But when she went to the Royal Archives,she found a brick wall: “We regret that Princess Louise’s files are closed.” And she found that archivists in the National Gallery, Royal Academ and the V&A, as well as overseas collections in Malta, Bermuda and Canada, we bemused to find that material they expected to hold had been removed to the Royal archive.

Hawksley traces that probable child, adopted by the Queen’s accoucher, and family. She reports how his descendant, Nick Locock, tried to get his grandfather’s body exhumed, from a family mausoleum in Kent to establish that through DNA tests, which would have involved drilling through the coffin and removing a fragment of bone. A long legal battle ended with that being denied on the basis of “the sanctity of Christian burial”. “As Nick commented to me with a wry smile a few years after losing the court case: ‘I wouldn’t have minded so much if the very same church hadn’t recently moved about 200 bodies to make way for a coffee shop in the crypt!” (p. 93)

And the records of Queen Victoria – her volumninous letters and diaries are apparently available, but as Hawksley notes, not what they seem. For they aren’t the originals, but were heavily edited by Princess Beatrice. Given how much of a nasty, self-centred, vindictive character the Queen appears, it’s hard to imagine just how bad the originals are, Hawksley concludes.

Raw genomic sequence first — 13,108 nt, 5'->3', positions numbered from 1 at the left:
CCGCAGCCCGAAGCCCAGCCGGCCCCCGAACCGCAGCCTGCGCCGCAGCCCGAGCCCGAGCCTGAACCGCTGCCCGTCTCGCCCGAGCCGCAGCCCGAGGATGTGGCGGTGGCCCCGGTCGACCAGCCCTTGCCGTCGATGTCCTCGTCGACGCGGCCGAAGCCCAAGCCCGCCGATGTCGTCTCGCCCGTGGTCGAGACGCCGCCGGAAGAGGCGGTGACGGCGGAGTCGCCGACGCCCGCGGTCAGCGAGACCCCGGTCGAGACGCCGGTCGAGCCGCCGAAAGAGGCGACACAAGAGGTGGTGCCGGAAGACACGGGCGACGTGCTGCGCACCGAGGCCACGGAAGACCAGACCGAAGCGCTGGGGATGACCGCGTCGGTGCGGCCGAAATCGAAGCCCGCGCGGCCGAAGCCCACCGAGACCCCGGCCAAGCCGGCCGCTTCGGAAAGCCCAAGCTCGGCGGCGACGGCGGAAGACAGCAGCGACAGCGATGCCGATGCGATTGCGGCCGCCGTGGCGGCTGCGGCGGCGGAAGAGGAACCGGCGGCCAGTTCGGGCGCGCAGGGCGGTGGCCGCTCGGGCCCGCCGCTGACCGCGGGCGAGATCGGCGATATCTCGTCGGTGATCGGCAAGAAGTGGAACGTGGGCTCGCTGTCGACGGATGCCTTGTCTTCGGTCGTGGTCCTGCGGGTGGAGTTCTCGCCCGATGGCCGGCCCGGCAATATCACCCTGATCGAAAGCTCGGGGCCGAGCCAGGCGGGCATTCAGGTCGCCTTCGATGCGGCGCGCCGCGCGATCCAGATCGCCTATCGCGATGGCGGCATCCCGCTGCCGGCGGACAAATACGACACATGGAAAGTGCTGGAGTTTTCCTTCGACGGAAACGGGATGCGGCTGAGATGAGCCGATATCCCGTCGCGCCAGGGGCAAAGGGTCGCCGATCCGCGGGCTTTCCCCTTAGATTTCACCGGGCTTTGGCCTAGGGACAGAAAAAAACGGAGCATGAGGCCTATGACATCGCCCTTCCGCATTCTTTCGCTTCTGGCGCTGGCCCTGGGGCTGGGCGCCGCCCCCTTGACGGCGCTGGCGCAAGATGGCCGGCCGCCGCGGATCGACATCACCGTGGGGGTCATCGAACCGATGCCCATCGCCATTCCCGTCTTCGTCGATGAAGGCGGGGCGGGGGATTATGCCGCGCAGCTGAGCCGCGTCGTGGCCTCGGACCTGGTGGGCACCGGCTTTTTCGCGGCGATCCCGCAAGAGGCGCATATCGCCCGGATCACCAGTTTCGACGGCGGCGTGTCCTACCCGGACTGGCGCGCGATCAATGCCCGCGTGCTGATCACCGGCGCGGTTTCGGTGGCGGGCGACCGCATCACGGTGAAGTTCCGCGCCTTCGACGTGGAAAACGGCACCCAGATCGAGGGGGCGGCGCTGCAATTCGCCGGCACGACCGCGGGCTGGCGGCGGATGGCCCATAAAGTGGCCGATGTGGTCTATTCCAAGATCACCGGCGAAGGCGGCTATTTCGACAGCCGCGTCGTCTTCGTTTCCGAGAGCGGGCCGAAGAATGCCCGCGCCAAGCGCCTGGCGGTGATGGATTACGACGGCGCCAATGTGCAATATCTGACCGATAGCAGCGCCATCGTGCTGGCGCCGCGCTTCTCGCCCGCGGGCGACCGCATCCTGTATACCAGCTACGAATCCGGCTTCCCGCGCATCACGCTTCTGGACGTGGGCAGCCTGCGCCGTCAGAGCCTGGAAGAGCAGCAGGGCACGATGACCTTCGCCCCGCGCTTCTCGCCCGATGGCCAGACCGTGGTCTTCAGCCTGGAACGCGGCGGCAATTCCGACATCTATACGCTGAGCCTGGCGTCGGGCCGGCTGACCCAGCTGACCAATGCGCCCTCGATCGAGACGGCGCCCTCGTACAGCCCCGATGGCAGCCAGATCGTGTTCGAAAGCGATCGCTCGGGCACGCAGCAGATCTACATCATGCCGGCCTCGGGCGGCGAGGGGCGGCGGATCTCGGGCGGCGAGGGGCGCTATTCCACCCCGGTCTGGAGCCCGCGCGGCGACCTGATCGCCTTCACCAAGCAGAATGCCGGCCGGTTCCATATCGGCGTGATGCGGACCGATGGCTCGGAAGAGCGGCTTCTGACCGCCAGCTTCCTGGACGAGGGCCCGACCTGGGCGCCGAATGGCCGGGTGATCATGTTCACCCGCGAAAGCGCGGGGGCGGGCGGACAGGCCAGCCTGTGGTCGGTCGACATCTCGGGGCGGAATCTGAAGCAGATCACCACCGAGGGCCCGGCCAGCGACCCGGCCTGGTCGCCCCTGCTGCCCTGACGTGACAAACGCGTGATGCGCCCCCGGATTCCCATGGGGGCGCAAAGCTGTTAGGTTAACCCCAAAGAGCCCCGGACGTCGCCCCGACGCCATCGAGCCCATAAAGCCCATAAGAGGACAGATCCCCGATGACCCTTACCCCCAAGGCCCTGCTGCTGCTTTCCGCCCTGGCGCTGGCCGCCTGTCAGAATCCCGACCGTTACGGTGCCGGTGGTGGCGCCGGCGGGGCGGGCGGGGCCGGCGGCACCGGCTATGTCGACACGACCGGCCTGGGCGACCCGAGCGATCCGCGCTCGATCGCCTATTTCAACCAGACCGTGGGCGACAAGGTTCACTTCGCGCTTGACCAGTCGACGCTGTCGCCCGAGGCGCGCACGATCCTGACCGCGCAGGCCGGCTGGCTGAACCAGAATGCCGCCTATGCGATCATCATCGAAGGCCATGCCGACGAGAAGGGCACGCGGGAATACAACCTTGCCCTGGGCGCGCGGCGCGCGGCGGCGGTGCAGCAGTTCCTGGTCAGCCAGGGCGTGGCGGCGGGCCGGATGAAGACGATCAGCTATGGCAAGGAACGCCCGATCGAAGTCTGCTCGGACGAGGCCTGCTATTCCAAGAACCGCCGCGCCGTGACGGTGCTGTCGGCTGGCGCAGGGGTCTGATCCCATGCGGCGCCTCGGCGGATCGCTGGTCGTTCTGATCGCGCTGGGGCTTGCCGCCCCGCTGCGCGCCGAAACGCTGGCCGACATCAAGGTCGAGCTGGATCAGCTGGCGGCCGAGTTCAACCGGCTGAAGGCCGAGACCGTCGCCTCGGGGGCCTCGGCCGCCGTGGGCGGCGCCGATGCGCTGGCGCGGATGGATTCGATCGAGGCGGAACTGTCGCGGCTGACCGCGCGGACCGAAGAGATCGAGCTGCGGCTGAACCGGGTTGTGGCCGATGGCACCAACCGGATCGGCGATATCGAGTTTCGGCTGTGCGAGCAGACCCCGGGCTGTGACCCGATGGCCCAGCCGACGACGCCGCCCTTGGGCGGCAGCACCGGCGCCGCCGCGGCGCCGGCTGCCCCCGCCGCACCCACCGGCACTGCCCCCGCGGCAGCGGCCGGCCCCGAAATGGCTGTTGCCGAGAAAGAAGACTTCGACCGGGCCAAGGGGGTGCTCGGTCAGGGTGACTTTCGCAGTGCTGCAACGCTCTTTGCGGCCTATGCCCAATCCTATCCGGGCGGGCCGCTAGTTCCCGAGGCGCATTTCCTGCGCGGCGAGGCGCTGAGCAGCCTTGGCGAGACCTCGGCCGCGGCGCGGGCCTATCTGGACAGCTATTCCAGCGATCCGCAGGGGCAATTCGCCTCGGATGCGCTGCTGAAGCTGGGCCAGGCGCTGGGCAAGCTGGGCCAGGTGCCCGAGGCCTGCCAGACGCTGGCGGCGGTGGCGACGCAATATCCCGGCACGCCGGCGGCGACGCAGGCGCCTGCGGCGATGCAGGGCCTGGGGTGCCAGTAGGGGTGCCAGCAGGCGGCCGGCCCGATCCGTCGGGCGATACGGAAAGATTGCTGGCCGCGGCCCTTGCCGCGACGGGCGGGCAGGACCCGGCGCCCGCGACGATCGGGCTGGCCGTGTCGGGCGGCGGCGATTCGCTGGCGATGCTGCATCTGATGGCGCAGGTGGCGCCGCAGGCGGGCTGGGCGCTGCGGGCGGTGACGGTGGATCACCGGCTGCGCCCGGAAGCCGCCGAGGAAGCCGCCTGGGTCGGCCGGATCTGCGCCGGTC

Despite her upbringing, Louise was, for a royal, an interesting character. She tried to support Josephine Butler’s campaign against the Contagious Diseases Act – and although she was stopped from that on the basis of “this is politics”, she maintained a friendship with Butler, as well as many deeply “unsuitable”campaigners and artists. Perhaps not surprising that a central London pub was named after her.

This is definitely worth a read for a glimpse into another world – and a perspective on current debates on child abuse and neglect – for Queen Victoria certainly treated her children in a way that would count as emotional abuse under proposed new laws. Of course whether she’d get arrested would be another question…